The bulk of it consists of going through all my clothes (/shoes/accessories/kitchen appliances) and reevaluating their awesomeness. If it doesn't fit, if it isn't in good shape, if I haven't worn it since the last purge, I donate it. Sometimes it's difficult to make the call; sentimental value can attack - I mean, attach - at a moment's notice, and seemingly without reason. But I have yet to regret anything that I've let go of. And - it gets easier the more you do it, especially after you experience the immense, pleasurable freedom that comes with parting ways with crap.

Leo Babauta has written extensively about decluttering, and how it can be hard, and how it can be valuable, on Zen Habits. Highly recommended reading.

My favorite part of donating stuff - besides the fact that my trash is turning into someone else's treasure - is how easy it is. I've been using the Vietnam Veterans of America's free, super-easy and convenient pick-up service for the last few years, and I cannot recommend it enough. You go online, give them your address, select the date you want them to come pick up your donation, and then put your donation out on the porch/curb/driveway on that date. That's it. Oh - actually, the last step is feeling like an enlightened zen do-gooder princess.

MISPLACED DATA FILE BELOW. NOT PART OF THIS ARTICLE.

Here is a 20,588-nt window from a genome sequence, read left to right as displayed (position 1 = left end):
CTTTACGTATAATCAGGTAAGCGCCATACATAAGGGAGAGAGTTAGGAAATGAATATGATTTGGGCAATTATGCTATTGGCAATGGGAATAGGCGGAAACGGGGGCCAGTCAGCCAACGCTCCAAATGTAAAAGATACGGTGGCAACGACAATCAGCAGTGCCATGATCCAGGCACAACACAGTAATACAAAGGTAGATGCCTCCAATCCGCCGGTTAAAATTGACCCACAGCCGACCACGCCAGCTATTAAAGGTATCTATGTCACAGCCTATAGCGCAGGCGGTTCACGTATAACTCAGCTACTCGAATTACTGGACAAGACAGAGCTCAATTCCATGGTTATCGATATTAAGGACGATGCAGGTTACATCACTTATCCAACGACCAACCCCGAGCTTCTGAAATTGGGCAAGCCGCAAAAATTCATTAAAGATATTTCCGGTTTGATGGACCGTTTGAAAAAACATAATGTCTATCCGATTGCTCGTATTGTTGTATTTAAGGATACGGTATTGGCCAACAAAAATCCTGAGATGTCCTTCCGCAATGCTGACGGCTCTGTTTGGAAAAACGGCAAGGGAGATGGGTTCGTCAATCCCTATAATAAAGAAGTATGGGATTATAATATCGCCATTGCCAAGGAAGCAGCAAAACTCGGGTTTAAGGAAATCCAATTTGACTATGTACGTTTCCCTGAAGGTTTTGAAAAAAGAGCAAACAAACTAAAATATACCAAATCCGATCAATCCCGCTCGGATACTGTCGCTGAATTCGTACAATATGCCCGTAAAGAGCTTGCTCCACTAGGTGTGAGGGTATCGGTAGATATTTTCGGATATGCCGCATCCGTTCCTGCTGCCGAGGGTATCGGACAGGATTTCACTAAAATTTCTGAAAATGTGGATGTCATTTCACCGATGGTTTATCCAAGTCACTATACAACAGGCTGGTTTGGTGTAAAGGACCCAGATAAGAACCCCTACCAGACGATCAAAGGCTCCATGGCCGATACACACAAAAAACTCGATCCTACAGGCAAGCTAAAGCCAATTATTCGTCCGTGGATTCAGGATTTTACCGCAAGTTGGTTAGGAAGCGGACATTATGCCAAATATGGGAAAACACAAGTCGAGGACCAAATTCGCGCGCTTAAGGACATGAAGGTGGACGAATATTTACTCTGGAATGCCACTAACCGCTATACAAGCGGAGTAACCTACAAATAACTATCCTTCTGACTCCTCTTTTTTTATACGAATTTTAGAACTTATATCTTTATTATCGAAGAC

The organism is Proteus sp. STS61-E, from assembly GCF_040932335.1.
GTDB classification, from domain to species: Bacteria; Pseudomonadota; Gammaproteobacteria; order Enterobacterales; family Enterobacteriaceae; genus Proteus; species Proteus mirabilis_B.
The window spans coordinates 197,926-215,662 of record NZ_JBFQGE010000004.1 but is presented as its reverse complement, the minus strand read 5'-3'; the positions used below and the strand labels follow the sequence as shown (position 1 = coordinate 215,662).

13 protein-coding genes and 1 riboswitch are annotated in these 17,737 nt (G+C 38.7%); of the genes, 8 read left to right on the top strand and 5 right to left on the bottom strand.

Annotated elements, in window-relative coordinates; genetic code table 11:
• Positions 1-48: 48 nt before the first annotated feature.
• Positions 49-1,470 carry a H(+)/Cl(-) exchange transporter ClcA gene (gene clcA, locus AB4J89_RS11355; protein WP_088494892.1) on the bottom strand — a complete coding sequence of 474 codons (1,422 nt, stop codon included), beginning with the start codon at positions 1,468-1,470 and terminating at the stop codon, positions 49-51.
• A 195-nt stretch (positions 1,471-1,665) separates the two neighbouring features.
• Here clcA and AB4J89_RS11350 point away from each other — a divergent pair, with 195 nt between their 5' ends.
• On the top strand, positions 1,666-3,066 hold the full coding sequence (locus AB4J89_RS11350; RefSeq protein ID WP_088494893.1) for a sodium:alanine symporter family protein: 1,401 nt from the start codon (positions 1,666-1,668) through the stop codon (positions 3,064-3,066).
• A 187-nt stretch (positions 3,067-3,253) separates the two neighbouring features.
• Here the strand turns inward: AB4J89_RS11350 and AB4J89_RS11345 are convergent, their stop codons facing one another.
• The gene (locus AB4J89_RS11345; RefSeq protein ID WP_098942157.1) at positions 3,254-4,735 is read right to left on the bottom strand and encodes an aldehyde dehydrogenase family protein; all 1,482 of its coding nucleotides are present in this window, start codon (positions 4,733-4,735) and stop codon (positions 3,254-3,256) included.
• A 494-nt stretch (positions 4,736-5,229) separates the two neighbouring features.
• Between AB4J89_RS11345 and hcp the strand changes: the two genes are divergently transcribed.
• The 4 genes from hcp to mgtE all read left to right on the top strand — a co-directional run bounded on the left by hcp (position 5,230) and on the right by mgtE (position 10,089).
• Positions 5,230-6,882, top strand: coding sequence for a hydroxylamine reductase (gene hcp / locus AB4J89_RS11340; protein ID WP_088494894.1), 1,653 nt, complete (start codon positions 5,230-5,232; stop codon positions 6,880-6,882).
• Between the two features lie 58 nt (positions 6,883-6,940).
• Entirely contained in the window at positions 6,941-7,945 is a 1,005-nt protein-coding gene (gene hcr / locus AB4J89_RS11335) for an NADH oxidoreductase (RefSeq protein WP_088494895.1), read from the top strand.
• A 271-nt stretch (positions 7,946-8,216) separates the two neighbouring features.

Now go open your closets and make sure every single thing in there is awesome. And if it isn't, then donate to someone who will think it is. It's that easy.

January 9, 2012


I originally made this (adding more peanut butter than called for - highly recommended) back in September, for Micah's birthday, as part of a self-serving and ongoing effort to force him to like dessert more. But then it pretty much instantly tied this for my favorite homemade ice cream recipe. Of all time. And I've made it twice since then. And when I'm not making it, I'm thinking about making it, or eating it, or marrying it.

I love them each for separate reasons. Like children, they're each so different, and it's impossible to choose one over the other, even if one does look a bit more like you. (Hmm... I guess that would be the peanut butter, in this case?)